Customers can have both user and device licensing in the same enterprise, and licenses may be switched from user to device and vice-versa after 90 days. Once you reassign a license, you must wait at least another 90 days before you can switch back.

Just in case that’s not confusing enough, the low-end XD4 “VDI Edition” – which supports only VDI deployments and does not include any of the XenApp or “FlexCast” functionality – can be licensed in either per-user or per-device or concurrent mode. Concurrent licenses for the VDI Edition can be upgraded to either user or device licenses for XD4 Enterprise or Platinum Edition. However, within the VDI Edition, you cannot convert VDI concurrent licenses to VDI user or device licenses, nor can you convert VDI user or device licenses to VDI concurrent licenses.

License Management
Device licenses are assigned by manually adding a unique device identity to a device log. This device log must be manually maintained as devices come and go. User licenses leverage Active Directory – you create and maintain a specific OU for your licensed users.

One wrinkle that you may not be aware of is the concept of “overdraft” licenses. Citrix will actually grant one overdraft license for every 10 licenses that you allocate to a license file. These overdraft licenses are automatically rolled into the license file when it’s generated, and are displayed in a separate column of the License Management Console. The allocation of an overdraft license is recorded in the XenDesktop event log, but you won’t know unless you go looking for it – there is currently no alerting system that would proactively tell you that it’s happened. I would expect that, at some point, Citrix will build in some kind of overdraft alert.

Bear in mind that the overdraft licenses are not intended to let you, on an ongoing basis, exceed the license count you purchased. They’re intended to prevent the situation where a user is denied service because of a temporary spike in usage, or because a license hasn’t been properly allocated or re-allocated, and give you time to purchase additional licenses before the lack of available licenses becomes a crisis. Bottom line here is that if you think you’re getting close to your maximum license count, you should probably check the License Management Console from time to time to see how many licenses are actually in use, and whether you’re into your overdraft pool.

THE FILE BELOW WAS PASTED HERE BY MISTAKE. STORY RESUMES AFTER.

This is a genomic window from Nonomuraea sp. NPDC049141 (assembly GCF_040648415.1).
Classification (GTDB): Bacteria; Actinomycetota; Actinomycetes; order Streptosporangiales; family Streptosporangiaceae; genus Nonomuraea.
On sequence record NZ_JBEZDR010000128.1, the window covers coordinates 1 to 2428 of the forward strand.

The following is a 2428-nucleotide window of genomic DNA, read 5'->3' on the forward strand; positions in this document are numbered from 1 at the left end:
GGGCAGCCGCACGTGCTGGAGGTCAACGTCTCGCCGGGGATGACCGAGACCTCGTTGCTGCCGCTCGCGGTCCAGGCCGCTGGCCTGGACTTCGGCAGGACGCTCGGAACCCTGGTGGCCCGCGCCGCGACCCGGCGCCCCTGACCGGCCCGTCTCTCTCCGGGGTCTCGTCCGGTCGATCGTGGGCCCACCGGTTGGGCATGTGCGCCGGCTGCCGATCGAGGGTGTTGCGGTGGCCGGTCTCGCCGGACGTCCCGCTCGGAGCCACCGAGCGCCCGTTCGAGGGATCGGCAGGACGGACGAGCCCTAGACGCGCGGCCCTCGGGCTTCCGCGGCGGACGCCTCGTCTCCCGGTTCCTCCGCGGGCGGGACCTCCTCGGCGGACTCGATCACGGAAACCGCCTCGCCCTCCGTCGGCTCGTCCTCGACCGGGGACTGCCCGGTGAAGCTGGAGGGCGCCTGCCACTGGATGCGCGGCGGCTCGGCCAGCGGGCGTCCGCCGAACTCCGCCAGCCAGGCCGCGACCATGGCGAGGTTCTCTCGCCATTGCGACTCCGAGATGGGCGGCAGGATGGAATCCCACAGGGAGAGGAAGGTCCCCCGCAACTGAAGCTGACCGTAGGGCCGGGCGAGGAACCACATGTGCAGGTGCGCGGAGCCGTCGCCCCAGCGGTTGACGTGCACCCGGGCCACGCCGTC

Provisioning Services, Microsoft Licenses, and KMS

Citrix Provisioning Services, which evolved from their acquisition of the Ardence technology, enables some great concepts:

  • Since the first time a Citrix customer deployed more than one WinFrame server, we’ve struggled with the issue of change control – how do we insure that, over time, all of the servers that are supposed to be identical do, in fact, remain identical? Booting and running them all from a single, read-only image is a great way to do that.
  • It gives you an “undo” option when you upgrade your server image. You can make a copy of your read-only image, set it to read/write, apply your patches, updates, etc., reboot one server from the new image, do your testing, then set the new image to read-only, reboot your servers, and ba-da-boom ba-da-bing (that’s a technical term), in the time it takes them to reboot, they’re all running from the new image. If you then discover that there’s something wrong with the new image, point them back at the old image and reboot them again, and, in the time it takes them to reboot again, you’ve just rolled back to the old image.
  • In a VDI scenario, not only do you enjoy the first two advantages, you also save a ton of expensive SAN storage. If your typical desktop image is, say, 10 Gb, and you want to deploy 100 virtual desktops, with some vendors’ approaches you will consume a full terabyte of expensive SAN storage. By using provisioning services, you consume only the 10 Gb required by the common image.

Unfortunately, when you convert a modern Microsoft OS image to a shared read-only image, it looks like a hardware change to the OS, and breaks the license activation. This is the case with Windows 2008, 2008 R2, Vista, and Windows 7.

Enter the KMS server. KMS stands for “Key Management Service,” and it’s one way to automate the activation of Microsoft volume licenses within an organization. There’s a pretty good video that you can download from Microsoft Technet that walks through the process of configuring a KMS server to automatically activate servers and workstations, but it was made prior to the release of 2008 R2, so it omits a very important point (which we will get to in due time).